FIG. 4 shows one embodiment of the present invention, FIG. 5a shows an enlarged plan view of a portion A in FIG. 4, and FIG. 5b shows a lateral cross section of the portion A. In the figures, numeral 1 designates a liquid crystal display device, numeral 7 designates transparent conductor electrode terminals thereof, numeral 8 designates leads to be connected with the electrode terminals, which are formed on a flexible sheet 9 made of polyimide or glass epoxy resin, and numeral 11 designates conductor portions which are like islands disposed in an elongated planar hot-melt binder (thermoplastic) layer 12. The conductor portions 11 are made up of more than 10% by volume of, for example, Ag, Au or Pd powder contained in the hot-melt binder layer 12. Numeral 13 designates an ordinary insulating hot-melt binder layer which, together with the conductor portions 11, constitutes the elongated planar hot-melt binder layer 12 as shown in FIG. 6. Numerals 15 and 16 designate upper and lower substrates of the liquid crystal display device 1, which are made of glass and on which transparent conductive layers are formed, respectively. Numeral 17 designates a frit sealant for sealing the upper and lower substrates of the device 1 in their peripheral portions, and numeral 18 designates liquid crystal. The hot-melt binder material may be EVA (ethylene vinyl acetate), nylon, polyester, polyvinyl butyral or any other suitable resin. In general, a liquid crystal display device consumes only a small amount of power and thus the required current is very small. Therefore, the conductor portions 11 in the planar hot-melt binder layer are permitted to have relatively high resistance. FIGS. 7a and 7b show, respectively, a plan view and a lateral cross-sectional view of an electrode terminal portion of the liquid crystal display device 1. The leads 8 in the device according to the present invention are formed on the flexible sheet 9 so that they can be handled easily. In addition, the lead can be sequentially bonded by heat on the transparent conductive film electrode terminals 7 located in the periphery of the upper substrate 15 of the liquid crystal display device 1 by using the planar hot-melt binder 12 in which the conductor portions 11 are provided. Therefore, the bonding or connecting process is easy and there is no risk of mechanical damage to the liquid crystal display device 1 due to excessive pressure. If the electrode terminals are disposed in a zigzag manner as shown in FIGS 5a and 7a instead of a linear arrangement, connecting terminals of relatively large area may be provided at the edges of the leads thus preventing adjacent electrodes from being short-circuited even if part of the conductor portions in the hot-melt binder, when heated, is molten and spreads to a small extent.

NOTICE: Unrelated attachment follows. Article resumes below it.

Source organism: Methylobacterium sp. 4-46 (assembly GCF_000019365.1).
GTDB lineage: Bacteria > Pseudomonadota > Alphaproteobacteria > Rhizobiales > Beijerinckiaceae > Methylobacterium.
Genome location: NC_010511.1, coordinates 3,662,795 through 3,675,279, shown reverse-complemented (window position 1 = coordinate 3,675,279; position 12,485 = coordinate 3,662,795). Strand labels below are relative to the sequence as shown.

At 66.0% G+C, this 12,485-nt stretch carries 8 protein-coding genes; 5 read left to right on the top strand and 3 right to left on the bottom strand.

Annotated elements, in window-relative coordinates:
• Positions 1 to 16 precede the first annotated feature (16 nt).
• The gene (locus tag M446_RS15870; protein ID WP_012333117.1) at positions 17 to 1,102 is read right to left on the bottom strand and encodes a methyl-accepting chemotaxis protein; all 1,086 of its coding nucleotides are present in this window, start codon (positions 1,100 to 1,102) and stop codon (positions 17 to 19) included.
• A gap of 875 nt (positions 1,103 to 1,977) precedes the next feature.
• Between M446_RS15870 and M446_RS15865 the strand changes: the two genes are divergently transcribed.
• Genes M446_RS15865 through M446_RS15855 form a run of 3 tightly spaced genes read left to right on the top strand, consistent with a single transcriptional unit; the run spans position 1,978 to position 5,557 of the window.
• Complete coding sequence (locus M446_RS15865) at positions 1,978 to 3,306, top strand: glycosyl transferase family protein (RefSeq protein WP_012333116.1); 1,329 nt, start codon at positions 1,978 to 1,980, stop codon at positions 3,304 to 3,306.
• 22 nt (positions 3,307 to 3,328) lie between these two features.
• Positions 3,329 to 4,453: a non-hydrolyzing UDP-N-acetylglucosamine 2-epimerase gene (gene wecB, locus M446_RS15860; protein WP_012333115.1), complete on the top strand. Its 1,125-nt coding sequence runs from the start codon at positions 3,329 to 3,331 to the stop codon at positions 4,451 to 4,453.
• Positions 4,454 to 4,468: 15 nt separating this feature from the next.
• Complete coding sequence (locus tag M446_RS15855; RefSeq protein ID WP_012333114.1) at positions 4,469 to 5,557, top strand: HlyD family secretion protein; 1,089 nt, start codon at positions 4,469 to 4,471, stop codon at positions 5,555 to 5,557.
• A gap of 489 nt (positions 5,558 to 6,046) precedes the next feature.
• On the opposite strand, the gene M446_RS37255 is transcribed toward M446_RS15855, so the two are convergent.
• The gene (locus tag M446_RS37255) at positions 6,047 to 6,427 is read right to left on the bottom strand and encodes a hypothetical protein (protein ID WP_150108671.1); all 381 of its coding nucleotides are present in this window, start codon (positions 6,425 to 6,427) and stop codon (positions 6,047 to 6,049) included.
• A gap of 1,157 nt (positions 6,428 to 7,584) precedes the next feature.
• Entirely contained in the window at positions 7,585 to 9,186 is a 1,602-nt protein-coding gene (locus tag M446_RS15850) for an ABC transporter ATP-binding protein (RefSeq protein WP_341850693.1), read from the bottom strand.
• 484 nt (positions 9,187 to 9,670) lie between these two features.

As described above, according to the present invention, a liquid crystal display device having a number of finely spaced lead electrodes can be connected to an external circuit streadily and easily.
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|U.S. Classification||349/149, 349/150|
|International Classification||H05K3/36, H05K3/32, H05K3/24, H05K1/09, H05K1/11, G09F9/00, G09F9/35, H01R4/00, G02F1/1345, H05K3/30|
|Cooperative Classification||H05K3/245, H05K1/095, G02F1/1345, H05K3/361, H05K2201/09709, H05K3/321, H05K3/305, H05K2201/10977, H05K2203/1189, H05K2201/0367|
|European Classification||H05K3/36B, G02F1/1345|